City Allows Owners to Conduct Structural Examination of Rivington House Building
Mayor de Blasio has said repeatedly he does not believe the city has a legal case to wrest control of Rivington House from luxury condo developers. While a “stop work order” has been in place on the former nursing home building since April of 2016, the Department of Buildings recently gave the owners, led by Slate Property Group, permission to perform some exploratory work inside the converted schoolhouse.
City officials lifted deed restrictions at 45 Rivington St., just before the Allure Group sold the property to Slate, Adam America Real Estate and China Vanke for $116 million. Rivington House became one of the biggest scandals confronted by the de Blasio administration, resulting in many investigations but few tangible results for the local community.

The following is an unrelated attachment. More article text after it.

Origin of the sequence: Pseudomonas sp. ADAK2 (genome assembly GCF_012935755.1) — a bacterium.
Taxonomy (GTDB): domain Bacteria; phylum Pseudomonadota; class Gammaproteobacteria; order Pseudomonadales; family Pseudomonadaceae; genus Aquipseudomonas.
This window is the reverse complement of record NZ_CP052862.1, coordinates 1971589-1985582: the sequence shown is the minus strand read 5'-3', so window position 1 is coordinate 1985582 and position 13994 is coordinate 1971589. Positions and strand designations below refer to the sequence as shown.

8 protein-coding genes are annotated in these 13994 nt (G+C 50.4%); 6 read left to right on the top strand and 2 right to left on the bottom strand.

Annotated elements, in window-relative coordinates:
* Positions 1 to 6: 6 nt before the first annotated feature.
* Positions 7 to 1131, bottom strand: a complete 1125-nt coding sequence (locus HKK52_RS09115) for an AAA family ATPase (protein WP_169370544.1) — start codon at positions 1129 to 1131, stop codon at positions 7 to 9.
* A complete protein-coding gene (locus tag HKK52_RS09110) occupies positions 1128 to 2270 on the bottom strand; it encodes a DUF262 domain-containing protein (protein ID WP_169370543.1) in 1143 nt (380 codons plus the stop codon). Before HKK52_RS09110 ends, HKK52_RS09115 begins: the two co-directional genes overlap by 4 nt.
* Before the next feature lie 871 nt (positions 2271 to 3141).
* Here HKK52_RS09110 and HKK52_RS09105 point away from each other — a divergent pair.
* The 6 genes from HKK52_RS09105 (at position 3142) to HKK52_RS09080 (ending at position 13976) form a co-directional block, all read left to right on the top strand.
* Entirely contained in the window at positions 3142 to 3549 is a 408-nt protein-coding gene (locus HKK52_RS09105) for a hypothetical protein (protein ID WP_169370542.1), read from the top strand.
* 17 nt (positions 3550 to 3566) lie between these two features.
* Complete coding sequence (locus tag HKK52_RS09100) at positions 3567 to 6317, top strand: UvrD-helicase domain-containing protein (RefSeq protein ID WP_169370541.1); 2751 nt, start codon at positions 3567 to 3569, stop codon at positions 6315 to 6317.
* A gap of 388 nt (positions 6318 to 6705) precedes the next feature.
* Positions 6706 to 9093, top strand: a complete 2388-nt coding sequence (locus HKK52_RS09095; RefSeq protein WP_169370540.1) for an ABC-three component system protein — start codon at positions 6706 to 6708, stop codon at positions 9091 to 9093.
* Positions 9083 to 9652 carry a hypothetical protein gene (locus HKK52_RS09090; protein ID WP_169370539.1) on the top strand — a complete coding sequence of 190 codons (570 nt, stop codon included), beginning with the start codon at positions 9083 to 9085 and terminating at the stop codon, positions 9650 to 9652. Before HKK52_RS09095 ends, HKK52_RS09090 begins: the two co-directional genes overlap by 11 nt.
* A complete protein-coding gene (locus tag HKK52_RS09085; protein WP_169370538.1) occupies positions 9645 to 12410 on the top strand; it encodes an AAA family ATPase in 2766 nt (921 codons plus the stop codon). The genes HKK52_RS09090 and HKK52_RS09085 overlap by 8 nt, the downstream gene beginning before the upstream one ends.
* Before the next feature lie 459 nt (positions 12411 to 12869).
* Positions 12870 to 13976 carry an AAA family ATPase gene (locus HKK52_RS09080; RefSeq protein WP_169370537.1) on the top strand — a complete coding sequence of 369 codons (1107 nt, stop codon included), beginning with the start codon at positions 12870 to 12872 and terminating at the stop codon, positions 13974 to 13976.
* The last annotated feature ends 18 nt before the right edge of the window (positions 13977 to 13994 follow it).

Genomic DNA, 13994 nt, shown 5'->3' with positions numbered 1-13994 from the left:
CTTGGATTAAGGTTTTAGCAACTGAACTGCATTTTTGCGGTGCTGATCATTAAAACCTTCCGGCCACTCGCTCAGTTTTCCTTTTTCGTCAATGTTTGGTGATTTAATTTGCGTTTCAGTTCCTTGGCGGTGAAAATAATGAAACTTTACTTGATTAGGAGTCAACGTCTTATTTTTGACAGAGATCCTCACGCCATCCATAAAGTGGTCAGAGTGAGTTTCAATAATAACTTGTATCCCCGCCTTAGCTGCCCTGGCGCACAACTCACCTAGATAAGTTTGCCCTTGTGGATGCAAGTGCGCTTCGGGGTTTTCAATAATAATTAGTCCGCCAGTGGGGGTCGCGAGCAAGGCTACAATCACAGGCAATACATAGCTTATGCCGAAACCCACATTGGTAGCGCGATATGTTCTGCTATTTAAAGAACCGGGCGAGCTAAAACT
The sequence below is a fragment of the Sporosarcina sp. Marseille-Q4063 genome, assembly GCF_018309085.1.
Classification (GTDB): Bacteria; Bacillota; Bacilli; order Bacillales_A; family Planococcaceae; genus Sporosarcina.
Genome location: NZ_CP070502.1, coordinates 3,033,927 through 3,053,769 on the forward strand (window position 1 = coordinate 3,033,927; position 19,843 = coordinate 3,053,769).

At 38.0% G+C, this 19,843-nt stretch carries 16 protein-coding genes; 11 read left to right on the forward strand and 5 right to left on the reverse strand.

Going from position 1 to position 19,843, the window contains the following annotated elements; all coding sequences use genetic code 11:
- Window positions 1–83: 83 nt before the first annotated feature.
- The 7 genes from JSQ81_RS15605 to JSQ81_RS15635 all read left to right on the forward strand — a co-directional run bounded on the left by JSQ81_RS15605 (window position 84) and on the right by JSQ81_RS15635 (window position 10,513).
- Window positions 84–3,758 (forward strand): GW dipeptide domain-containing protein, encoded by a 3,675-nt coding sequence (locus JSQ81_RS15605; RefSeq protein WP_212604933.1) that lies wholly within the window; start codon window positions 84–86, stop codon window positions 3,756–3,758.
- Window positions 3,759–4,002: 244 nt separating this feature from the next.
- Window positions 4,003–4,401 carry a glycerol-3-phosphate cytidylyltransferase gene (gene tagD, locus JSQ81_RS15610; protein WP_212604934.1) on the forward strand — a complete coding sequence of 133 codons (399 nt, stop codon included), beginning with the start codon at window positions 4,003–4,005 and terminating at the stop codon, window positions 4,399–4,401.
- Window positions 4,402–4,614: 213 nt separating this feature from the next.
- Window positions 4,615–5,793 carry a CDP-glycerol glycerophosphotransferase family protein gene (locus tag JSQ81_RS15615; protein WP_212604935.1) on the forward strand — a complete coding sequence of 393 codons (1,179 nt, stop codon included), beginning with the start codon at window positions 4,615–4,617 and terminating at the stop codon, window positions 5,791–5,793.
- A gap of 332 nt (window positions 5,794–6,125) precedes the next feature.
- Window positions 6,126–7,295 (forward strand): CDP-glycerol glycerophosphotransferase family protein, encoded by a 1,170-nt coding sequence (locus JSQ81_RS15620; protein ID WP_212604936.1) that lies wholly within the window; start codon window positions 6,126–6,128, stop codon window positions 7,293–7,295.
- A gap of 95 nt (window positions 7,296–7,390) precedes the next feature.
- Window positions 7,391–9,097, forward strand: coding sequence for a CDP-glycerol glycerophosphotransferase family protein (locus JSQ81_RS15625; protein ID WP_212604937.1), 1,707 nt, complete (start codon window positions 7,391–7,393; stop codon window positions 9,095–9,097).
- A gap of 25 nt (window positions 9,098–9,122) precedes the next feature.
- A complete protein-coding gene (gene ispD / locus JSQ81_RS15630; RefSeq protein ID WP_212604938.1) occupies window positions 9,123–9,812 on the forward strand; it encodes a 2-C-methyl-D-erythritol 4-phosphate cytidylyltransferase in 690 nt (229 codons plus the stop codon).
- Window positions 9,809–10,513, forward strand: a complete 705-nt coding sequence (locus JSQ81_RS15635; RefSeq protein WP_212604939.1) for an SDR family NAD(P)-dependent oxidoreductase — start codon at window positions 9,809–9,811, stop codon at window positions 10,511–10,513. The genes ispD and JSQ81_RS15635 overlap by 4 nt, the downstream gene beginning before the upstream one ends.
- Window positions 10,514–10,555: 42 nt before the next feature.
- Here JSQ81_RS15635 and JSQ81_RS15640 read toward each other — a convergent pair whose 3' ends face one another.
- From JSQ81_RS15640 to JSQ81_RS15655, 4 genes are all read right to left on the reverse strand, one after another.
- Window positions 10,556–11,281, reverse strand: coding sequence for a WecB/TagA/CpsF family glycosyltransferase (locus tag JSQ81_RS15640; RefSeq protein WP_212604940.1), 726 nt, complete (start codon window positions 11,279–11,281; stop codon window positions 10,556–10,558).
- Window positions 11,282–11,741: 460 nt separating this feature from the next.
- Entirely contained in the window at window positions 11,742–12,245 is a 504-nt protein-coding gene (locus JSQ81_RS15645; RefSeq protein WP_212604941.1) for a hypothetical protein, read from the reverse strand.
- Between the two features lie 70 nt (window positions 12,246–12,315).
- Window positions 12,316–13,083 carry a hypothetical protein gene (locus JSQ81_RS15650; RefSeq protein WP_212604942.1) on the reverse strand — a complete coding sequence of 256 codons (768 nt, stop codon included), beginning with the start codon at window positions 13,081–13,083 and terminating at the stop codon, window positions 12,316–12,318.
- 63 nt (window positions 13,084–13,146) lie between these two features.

Earlier this month, on May 16, the Buildings Department (DOB) approved an application, allowing for the, “miscellaneous removal of areas of flooring, walls and ceiling finishes throughout the existing building in order to expose the existing structure and masonry elements… for future renovations.” The owner representative listed on the application is Martin Nussbaum of Slate Property Group. The applicant or record was John Cetra of CetraRuddy Architecture.
The other day, we asked a DOB press representative if the permit allows the owners to begin their luxury condo conversion. A spokesperson, Joe Soldevere, said the approved application does not allow any renovation work to take place. It only permits them to “examine and assess structural elements of the building,” he said.
Separately, the office of State Assemblywoman Yuh-Line Niou contacted the mayor’s office about Rivington House. A representative for Niou was told that last year’s stop work order remains in effect and that anyone who sees construction work taking place within the building should alert authorities.
A local group, Neighbors to Save Rivington House, continues to push for the return of the facility to the community.